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August 10, 2012 12:56 PM Lunch Links

By Ryan Cooper

Here are some tidbits while I catch a quick bite to eat:

1. July was the hottest month ever recorded in the lower 48 states. Speaking of which…

2. Corn yields have fallen to a 17-year low due to drought.

3. When will we forget?

4. Thank God, hair braiding freedom has been liberally doused over the great state of Utah.

5. Some good news on the healthcare front—costs seem to be coming down.

6. To everyone’s total astonishment, Goldman Sachs gets a pass on fraud investigations from the Justice Department.

7. Time to get the completely remove the lead from our living situations. It’ll be expensive, but will pay off hugely in the medium and long term.

Back in a jiffy.

Ryan Cooper is a National Correspondent at The Week, and a former web editor of the Washington Monthly. Find him on Twitter: @ryanlcooper

Comments

  • cwolf on August 10, 2012 1:27 PM:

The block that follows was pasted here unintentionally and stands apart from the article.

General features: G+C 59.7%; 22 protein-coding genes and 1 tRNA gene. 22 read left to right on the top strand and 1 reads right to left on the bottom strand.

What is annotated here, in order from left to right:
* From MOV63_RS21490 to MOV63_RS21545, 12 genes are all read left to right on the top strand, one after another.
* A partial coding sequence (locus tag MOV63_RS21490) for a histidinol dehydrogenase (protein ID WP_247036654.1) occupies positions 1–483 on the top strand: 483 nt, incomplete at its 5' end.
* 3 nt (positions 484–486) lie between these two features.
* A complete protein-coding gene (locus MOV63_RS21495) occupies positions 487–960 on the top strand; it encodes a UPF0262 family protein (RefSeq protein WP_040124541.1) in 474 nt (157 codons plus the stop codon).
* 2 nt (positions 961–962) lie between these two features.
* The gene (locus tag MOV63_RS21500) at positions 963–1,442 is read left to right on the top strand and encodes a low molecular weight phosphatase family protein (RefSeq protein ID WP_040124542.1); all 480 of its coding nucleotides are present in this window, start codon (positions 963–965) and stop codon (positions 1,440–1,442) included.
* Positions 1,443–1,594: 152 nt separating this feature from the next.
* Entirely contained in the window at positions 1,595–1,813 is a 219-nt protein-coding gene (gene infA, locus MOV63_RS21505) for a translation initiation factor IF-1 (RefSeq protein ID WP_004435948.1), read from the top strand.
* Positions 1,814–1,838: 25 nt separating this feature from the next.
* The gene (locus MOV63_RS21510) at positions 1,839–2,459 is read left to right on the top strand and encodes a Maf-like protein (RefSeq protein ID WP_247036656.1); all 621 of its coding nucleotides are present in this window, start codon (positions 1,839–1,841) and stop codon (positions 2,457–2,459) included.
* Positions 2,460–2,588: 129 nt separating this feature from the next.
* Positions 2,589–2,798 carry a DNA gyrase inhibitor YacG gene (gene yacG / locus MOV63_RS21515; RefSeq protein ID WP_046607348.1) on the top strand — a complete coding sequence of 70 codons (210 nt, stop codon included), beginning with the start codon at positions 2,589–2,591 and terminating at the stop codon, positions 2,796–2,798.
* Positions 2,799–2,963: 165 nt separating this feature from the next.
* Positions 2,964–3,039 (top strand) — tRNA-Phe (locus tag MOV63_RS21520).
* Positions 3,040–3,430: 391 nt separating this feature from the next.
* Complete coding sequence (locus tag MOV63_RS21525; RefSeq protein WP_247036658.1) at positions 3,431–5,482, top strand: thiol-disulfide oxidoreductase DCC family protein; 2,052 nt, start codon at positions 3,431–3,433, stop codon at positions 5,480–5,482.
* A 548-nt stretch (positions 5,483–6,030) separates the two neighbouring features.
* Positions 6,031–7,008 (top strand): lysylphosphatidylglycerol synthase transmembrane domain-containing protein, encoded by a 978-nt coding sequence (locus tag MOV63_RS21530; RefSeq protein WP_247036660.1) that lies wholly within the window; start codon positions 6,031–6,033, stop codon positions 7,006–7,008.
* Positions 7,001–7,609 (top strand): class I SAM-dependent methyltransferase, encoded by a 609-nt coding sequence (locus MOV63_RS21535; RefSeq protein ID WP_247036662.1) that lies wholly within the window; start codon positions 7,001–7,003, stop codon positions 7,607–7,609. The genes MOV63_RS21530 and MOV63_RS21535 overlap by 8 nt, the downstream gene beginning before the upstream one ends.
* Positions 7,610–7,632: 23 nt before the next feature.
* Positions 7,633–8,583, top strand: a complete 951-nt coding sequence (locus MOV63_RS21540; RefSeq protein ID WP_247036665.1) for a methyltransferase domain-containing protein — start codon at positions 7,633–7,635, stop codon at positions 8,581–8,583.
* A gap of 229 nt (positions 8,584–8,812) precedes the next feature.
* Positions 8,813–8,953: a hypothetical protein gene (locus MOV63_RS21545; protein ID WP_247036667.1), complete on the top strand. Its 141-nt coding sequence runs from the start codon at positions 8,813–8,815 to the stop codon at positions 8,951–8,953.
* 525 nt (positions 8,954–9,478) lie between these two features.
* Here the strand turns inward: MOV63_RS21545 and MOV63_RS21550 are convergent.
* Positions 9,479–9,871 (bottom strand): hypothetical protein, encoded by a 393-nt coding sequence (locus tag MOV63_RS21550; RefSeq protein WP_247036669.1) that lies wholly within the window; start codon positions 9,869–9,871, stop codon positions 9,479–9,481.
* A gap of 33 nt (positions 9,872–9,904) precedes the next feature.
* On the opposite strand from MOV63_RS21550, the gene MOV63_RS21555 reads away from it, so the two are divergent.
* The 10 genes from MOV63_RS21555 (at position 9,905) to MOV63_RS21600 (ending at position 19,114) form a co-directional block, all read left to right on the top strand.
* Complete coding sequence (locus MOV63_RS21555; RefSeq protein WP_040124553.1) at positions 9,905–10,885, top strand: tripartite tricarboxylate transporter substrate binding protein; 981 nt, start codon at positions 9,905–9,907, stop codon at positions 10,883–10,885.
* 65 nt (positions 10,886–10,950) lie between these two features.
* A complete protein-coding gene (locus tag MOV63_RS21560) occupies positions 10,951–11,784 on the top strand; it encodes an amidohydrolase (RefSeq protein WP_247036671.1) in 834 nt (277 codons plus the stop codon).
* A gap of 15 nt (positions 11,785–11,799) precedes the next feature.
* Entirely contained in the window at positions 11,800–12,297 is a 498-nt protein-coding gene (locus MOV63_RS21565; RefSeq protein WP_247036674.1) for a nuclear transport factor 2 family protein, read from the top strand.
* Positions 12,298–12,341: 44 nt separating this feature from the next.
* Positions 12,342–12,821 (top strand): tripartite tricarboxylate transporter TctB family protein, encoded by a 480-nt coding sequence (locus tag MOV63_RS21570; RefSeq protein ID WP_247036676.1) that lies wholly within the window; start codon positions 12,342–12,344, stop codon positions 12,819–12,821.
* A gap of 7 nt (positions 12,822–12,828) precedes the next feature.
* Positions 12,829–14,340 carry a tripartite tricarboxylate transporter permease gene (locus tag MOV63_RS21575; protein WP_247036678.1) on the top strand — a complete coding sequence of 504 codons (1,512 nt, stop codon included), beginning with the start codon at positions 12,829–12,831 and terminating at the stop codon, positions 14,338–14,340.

4. Thank God, hair braiding freedom has been liberally doused over the great state of Utah.

    As punishment, God turns half of Utah to salt!

  • T2 on August 10, 2012 2:04 PM:

    Will Mitt Romney be the first candidate to get a post-convention drop? What will the mood of the TeaParty faction at the convention if Mitt is sitting 7-8+ points behind Obama then?

  • Jose Hipants on August 10, 2012 2:53 PM:

    That Slate piece on Utah is almost 100% information-free.

  • mr.peabody on August 10, 2012 3:07 PM:

    If only Martha Stewart worked at Goldman Sachs...

  • CharlieM on August 10, 2012 3:24 PM:

    So now Matt's on about hairbraiding. /yawn

    Nothing new. He indulges that special snobbery of his ever so often.

    He rails against licensing and certification programs because, well, THOSE people aren't really doing anything important and it keeps him from getting a cheap haircut, plumber, electrician, roofer, etc.

    Nothing new. He just has a unique way of devaluing the work of anyone doing anything he sees as less important than his.

  • Northzax on August 10, 2012 10:04 PM:

    I wonder what the bigger benefit to cost ratio would be, eliminating lead completely in US living situations, or spending much of that money to drastically reduce it in Mexico and central America? Given the pretty decent evidence that reduction in childhood exposure to lead has had on violent crime in the US, would it have equal effect south of the border?